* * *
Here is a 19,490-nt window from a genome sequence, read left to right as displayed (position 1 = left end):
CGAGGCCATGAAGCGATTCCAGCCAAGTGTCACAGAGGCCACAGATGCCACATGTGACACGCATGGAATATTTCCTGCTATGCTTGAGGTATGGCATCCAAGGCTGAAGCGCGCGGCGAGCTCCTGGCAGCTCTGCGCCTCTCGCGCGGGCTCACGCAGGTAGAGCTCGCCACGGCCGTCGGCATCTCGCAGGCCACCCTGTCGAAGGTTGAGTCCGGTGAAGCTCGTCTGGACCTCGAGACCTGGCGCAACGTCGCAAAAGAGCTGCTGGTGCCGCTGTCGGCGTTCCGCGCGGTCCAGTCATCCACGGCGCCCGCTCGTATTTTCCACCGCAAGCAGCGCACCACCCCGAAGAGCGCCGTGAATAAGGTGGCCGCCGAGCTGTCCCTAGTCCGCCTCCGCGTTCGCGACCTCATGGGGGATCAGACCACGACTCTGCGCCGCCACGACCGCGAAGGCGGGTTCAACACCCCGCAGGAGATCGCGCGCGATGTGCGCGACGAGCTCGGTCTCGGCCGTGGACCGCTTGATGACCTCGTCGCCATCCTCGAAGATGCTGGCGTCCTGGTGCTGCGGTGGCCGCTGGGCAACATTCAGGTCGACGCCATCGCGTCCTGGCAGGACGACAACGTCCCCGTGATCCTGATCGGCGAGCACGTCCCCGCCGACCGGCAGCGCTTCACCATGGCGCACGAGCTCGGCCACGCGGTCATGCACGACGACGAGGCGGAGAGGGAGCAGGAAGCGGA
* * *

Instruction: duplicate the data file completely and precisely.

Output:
Here is a 19,490-nt window from a genome sequence, read left to right as displayed (position 1 = left end):
CGAGGCCATGAAGCGATTCCAGCCAAGTGTCACAGAGGCCACAGATGCCACATGTGACACGCATGGAATATTTCCTGCTATGCTTGAGGTATGGCATCCAAGGCTGAAGCGCGCGGCGAGCTCCTGGCAGCTCTGCGCCTCTCGCGCGGGCTCACGCAGGTAGAGCTCGCCACGGCCGTCGGCATCTCGCAGGCCACCCTGTCGAAGGTTGAGTCCGGTGAAGCTCGTCTGGACCTCGAGACCTGGCGCAACGTCGCAAAAGAGCTGCTGGTGCCGCTGTCGGCGTTCCGCGCGGTCCAGTCATCCACGGCGCCCGCTCGTATTTTCCACCGCAAGCAGCGCACCACCCCGAAGAGCGCCGTGAATAAGGTGGCCGCCGAGCTGTCCCTAGTCCGCCTCCGCGTTCGCGACCTCATGGGGGATCAGACCACGACTCTGCGCCGCCACGACCGCGAAGGCGGGTTCAACACCCCGCAGGAGATCGCGCGCGATGTGCGCGACGAGCTCGGTCTCGGCCGTGGACCGCTTGATGACCTCGTCGCCATCCTCGAAGATGCTGGCGTCCTGGTGCTGCGGTGGCCGCTGGGCAACATTCAGGTCGACGCCATCGCGTCCTGGCAGGACGACAACGTCCCCGTGATCCTGATCGGCGAGCACGTCCCCGCCGACCGGCAGCGCTTCACCATGGCGCACGAGCTCGGCCACGCGGTCATGCACGACGACGAGGCGGAGAGGGAGCAGGAAGCGGA